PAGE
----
paint calls paintComponent, paintBorder and paintChildren. By overriding paint and failing to call super.paint, you've prevented the component from painting it's various layers.

In Swing, it is preferred to use paintComponent to provide custom painting, which allows you to paint underneath any other components that might be added to the component.

enter image description here

public class TestPaint01 {

  public static void main(String[] args) {
    new TestPaint01();
  }

  public TestPaint01() {
    EventQueue.invokeLater(new Runnable() {
      @Override
      public void run() {
        try {
          UIManager.setLookAndFeel(UIManager.getSystemLookAndFeelClassName());
        } catch (Exception ex) {
        }

        JFrame frame = new JFrame("Test");
        frame.setDefaultCloseOperation(JFrame.EXIT_ON_CLOSE);
        frame.add(new TestPane());
        frame.pack();
        frame.setLocationRelativeTo(null);
        frame.setVisible(true);

      }
    });
  }

  public class TestPane extends JPanel {

    private Image backgroundImage;

    public TestPane() {
      try {
        BufferedImage background = ImageIO.read(new File("/path/to/image.jpg"));
        //backgroundImage = background.getScaledInstance(-1, background.getHeight() / 4, Image.SCALE_SMOOTH);
        backgroundImage = background;
      } catch (IOException ex) {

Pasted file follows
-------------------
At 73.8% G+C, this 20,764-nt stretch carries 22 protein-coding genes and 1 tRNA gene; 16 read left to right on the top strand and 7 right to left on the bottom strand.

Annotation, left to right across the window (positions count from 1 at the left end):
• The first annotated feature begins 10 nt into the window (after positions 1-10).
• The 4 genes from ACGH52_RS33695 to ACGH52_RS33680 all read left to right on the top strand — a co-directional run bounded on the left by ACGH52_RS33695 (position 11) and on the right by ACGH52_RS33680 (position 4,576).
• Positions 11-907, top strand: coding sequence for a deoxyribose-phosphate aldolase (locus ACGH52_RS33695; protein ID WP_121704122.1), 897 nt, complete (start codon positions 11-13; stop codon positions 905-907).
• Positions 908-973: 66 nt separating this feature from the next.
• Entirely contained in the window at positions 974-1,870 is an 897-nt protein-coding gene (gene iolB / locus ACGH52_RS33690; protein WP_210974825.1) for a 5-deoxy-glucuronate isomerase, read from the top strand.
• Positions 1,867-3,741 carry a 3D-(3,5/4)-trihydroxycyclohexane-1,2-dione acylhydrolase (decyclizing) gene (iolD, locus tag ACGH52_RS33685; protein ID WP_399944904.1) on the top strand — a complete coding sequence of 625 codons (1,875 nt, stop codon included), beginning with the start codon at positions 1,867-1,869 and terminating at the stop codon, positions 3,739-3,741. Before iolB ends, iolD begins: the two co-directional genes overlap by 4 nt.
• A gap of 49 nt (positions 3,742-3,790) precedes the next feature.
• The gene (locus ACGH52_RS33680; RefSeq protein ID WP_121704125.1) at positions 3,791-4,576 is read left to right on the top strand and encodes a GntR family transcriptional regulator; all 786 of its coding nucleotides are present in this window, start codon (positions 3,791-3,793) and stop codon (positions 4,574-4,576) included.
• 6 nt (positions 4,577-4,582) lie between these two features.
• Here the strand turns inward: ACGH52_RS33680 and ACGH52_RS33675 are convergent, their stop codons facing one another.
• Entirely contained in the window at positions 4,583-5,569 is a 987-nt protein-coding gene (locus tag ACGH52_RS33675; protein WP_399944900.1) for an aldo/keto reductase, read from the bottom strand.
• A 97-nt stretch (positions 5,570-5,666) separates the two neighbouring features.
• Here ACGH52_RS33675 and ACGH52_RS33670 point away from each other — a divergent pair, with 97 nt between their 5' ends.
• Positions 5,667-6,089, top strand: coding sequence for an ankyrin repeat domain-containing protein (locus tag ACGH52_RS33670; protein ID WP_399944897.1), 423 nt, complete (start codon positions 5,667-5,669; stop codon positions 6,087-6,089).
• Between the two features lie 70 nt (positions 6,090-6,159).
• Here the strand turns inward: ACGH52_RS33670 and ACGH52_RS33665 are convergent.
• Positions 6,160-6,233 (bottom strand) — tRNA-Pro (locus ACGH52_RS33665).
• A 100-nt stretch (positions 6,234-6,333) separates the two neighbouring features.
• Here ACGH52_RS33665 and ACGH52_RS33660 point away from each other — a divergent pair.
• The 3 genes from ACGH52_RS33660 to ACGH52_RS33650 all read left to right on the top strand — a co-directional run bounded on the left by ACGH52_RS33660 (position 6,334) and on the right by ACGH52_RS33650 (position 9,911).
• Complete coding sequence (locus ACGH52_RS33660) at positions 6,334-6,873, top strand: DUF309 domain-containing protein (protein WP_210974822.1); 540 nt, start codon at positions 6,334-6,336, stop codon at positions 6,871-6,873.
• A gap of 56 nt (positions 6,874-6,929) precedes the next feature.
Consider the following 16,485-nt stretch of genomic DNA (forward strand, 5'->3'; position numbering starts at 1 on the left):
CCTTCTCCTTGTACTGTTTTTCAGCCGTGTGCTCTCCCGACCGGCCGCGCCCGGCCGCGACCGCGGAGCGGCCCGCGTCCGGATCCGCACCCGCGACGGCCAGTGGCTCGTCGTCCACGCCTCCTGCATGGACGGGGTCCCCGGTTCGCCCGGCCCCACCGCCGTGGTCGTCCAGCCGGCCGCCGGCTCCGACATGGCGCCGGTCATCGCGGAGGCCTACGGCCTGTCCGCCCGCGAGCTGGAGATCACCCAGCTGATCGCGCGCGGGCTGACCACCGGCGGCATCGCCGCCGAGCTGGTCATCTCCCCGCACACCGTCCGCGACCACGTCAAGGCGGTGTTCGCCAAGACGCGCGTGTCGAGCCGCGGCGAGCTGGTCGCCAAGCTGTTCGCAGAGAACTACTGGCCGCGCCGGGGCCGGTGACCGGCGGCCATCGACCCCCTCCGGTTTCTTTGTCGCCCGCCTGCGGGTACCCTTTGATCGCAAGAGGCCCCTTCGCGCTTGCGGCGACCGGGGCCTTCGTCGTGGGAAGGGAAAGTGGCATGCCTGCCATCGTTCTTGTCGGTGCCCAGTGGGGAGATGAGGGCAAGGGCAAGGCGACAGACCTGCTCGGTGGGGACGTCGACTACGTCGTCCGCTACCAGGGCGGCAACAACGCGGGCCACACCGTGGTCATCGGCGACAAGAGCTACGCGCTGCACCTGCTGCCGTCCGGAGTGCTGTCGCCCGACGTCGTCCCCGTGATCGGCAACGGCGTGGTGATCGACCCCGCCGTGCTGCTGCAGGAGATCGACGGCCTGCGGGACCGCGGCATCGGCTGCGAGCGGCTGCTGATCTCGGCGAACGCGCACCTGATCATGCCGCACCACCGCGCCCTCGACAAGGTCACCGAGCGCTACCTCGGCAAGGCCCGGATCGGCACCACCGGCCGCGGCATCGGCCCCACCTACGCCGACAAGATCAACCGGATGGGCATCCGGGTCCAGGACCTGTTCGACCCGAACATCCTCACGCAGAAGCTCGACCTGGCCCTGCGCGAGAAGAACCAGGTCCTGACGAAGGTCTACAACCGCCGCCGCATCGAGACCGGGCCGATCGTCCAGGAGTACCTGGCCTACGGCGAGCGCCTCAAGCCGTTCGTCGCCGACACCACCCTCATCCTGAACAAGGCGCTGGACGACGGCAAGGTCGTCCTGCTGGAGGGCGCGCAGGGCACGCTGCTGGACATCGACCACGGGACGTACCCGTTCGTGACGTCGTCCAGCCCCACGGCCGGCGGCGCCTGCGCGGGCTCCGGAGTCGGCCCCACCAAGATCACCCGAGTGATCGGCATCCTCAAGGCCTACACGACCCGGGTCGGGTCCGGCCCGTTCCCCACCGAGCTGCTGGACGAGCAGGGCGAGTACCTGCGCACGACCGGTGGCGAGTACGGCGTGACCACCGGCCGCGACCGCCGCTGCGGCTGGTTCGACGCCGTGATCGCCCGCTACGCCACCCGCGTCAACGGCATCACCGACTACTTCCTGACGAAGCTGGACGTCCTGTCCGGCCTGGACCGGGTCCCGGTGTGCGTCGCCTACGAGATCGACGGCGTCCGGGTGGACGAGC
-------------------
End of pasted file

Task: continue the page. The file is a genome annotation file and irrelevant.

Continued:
ex.printStackTrace();
      }
      setLayout(new GridBagLayout());
      add(new JButton("Hello"));
    }

    @Override
    public Dimension getPreferredSize() {
      return backgroundImage == null ? super.getPreferredSize() : new Dimension(backgroundImage.getWidth(this), backgroundImage.getHeight(this));
    }

    @Override
    protected void paintComponent(Graphics g) {
      super.paintComponent(g);
      int x = (getWidth() - backgroundImage.getWidth(this)) / 2;
      int y = (getHeight() - backgroundImage.getHeight(this)) / 2;
      g.drawImage(backgroundImage, x, y, this);
    }

  }

}

You might find A Closer look at the Paint Mechanism and Painting in AWT and Swing informative.

share|improve this answer

I think you need to call the pack() method and this display for your frame. I think the pack() method sets your components up to display.

Here are the steps listed for the JFrame tutorial.

How to Make Frames

//1. Create the frame.
JFrame frame = new JFrame("FrameDemo");

//2. Optional: What happens when the frame closes?
frame.setDefaultCloseOperation(JFrame.EXIT_ON_CLOSE);

//3. Create components and put them in the frame.
//...create emptyLabel...
frame.getContentPane().add(emptyLabel, BorderLayout.CENTER);

//4. Size the frame.
frame.pack();

//5. Show it.
frame.setVisible(true);
share|improve this answer
    
I think the OP needs to stop using paint. pack is used by the JFrame to determine the preferred size of the child components, so you don't need to call setSize "Causes this Window to be sized to fit the preferred size and layouts of its subcomponents" –  MadProgrammer Jan 21 '13 at 1:34